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Tax Planning: Get a grip on tax

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Boring but essential: Factoring tax considerations into succession plans is paramount to avoid nasty and expensive surprises, says Gary Markham, Land Family Business’ director of farms and estates.

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Succession planning can take a wide variety of routes, each with their own set of tax considerations.

 

Broadly speaking, there are two main options, which themselves can have many variations depending on circumstances:

 

Retain all assets until death

 

Farm assets are not passed on until the older generation dies. Successors are often brought into the business through a partnership agreement, allowing parents to keep control of assets but release the management of the business.

 

There are several tax advantages of this model: Inheritance Tax (IHT) can be planned for during the owner’s lifetime. Also, if assets are revalued when someone dies, a free uplift means there is no Capital Gains Tax (CGT) to pay if the asset is subsequently sold.

 

Furthermore, the farm can own let properties, which receive 100 per cent tax relief. These can be used by the business or to provide for non-farming children in a will. There is a possibility IHT would have to be paid, but currently an individual can pass an asset worth £325,000 to their children without them having to pay IHT. This is double for a married couple, including if one person has already died.

 

It is essential, however, to ensure all paperwork is consistent, including your partnership agreement, annual accounts, will, and a share agreement if the business is a limited company. Use the same lawyer for each and ensure they and your accountant are rural specialists. Not clearly showing who owns what is the biggest mistake you can make.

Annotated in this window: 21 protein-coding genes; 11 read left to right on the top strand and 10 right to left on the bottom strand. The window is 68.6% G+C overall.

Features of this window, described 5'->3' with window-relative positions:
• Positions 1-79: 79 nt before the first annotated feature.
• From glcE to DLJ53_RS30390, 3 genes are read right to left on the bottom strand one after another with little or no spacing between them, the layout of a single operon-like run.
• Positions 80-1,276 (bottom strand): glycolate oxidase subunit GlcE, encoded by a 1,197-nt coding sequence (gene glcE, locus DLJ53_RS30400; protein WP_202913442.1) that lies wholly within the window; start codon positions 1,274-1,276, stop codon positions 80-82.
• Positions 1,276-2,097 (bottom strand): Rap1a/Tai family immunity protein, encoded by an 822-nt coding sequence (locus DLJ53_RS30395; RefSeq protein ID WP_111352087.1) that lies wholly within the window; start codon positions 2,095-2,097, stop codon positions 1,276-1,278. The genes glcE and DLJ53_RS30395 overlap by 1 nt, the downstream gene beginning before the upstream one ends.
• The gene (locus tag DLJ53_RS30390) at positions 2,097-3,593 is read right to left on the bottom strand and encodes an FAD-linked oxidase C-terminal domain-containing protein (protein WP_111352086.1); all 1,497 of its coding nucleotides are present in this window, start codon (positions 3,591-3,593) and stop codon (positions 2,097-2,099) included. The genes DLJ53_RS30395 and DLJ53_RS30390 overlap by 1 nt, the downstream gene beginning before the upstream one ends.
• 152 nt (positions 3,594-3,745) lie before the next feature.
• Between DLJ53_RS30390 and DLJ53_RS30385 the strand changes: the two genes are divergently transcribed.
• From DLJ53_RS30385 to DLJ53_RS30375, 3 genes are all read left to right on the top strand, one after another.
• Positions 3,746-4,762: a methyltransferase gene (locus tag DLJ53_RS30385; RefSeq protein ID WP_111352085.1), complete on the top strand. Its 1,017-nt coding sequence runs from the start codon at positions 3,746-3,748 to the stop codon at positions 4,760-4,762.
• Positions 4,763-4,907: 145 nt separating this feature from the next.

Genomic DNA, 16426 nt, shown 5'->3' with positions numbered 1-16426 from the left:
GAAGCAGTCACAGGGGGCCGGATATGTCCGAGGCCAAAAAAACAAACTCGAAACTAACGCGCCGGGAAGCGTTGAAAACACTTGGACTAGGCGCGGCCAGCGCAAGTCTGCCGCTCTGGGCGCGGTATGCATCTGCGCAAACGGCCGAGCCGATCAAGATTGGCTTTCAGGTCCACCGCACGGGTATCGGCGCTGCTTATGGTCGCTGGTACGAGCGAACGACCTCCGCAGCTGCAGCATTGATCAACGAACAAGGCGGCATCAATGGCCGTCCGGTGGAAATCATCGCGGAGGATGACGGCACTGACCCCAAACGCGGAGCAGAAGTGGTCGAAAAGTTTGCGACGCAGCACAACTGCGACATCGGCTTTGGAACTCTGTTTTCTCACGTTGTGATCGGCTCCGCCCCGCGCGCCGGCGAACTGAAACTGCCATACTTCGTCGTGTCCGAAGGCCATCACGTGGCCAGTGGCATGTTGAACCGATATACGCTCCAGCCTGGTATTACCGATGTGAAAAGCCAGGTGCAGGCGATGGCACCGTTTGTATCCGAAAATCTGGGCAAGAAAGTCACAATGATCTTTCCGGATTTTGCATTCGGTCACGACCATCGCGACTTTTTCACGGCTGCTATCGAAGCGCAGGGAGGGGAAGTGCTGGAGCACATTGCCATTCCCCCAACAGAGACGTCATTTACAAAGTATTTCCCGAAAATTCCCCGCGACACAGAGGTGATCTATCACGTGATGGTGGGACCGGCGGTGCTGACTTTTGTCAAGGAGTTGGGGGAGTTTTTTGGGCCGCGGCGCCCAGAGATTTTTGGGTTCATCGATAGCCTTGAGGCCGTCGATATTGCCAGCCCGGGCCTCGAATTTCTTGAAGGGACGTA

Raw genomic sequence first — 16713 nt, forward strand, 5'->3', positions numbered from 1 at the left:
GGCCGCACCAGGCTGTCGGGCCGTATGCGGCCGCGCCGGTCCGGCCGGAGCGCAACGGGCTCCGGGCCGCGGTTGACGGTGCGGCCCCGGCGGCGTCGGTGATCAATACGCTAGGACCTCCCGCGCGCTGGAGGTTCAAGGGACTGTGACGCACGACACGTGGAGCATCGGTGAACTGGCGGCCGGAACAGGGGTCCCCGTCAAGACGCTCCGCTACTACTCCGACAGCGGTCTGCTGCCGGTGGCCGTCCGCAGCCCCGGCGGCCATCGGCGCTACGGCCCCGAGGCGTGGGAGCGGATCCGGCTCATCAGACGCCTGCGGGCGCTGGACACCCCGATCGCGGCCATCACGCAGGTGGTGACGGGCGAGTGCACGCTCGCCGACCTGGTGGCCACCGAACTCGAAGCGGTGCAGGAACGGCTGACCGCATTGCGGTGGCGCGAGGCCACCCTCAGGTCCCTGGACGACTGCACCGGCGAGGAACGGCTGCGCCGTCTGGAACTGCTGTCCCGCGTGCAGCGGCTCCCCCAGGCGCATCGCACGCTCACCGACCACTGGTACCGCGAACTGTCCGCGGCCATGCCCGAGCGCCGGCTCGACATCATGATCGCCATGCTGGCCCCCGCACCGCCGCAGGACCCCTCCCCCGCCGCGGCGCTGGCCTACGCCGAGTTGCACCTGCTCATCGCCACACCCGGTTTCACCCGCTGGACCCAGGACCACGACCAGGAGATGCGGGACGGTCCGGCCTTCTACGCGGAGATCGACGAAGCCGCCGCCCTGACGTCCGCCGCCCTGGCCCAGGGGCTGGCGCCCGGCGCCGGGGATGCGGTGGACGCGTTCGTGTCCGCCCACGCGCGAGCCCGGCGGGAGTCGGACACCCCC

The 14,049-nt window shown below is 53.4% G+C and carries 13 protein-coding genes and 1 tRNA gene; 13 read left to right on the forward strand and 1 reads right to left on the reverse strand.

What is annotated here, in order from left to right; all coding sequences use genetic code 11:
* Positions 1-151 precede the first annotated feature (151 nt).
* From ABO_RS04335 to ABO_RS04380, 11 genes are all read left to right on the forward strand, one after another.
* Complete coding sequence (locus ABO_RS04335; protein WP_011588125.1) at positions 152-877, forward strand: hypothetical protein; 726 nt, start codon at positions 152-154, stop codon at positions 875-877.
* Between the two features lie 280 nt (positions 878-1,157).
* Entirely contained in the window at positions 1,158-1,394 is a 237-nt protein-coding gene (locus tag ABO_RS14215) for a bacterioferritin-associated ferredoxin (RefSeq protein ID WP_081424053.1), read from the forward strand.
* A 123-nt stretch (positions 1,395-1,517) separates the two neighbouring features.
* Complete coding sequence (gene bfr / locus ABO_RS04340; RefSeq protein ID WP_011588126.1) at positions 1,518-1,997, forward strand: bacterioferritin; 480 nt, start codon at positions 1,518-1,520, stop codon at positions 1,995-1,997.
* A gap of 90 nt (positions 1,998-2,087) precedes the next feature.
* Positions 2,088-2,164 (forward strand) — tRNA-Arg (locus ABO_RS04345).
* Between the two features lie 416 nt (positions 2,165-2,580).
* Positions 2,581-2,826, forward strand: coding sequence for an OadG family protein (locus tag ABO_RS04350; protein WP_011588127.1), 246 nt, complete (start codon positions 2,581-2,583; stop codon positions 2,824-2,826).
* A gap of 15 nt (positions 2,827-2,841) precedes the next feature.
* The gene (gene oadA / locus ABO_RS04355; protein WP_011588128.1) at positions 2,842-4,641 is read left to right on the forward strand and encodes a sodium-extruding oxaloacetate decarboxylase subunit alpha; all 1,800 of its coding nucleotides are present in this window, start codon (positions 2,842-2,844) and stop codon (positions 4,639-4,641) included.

Gift your assets while you are alive

 

An outright gift will have an element of risk in terms of CGT and also potential divorce. However, it is possible to gift certain assets, such as let buildings, into a trust or to an individual.

 

For tax purposes, those assets in trust are considered to be outside the individual’s estate when they die. The trustees, which often includes the previous owner, decide when the ownership of the asset is released to the next generation.

 

As long as the asset is worth no more than £325,000 there is no IHT to pay and CGT can be held over into the trust. This can be an effective way to gift a property, for example, to a successor where a parent is worried who they might marry and how they would retain the asset, should that relationship end.


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Common tax traps

  • Common tax traps Parents gifting land and/ or a house while still farming and living in the house. From a tax perspective, the parents have not left and the farm and children could suffer IHT. To avoid this, parents can reduce their profit-share in the land and pay the successors a commercial rent
  • Not ensuring paperwork is clear and consistent about who owns what. Millions of pounds are paid every year in ownership disputes
  • Not managing expectations early on so people can plan their taxes and life accordingly

Shape Your Farming Future series

Shape Your Farming Future series

Shape Your Farming Future is a series of informative and practical guides looking in-depth at issues pertinent to farmers when planning for the future.

 

The four in this series are supported by The Co-Op and look at Succession, Consumer Trends, Skills and Training and Building Resilience.

 

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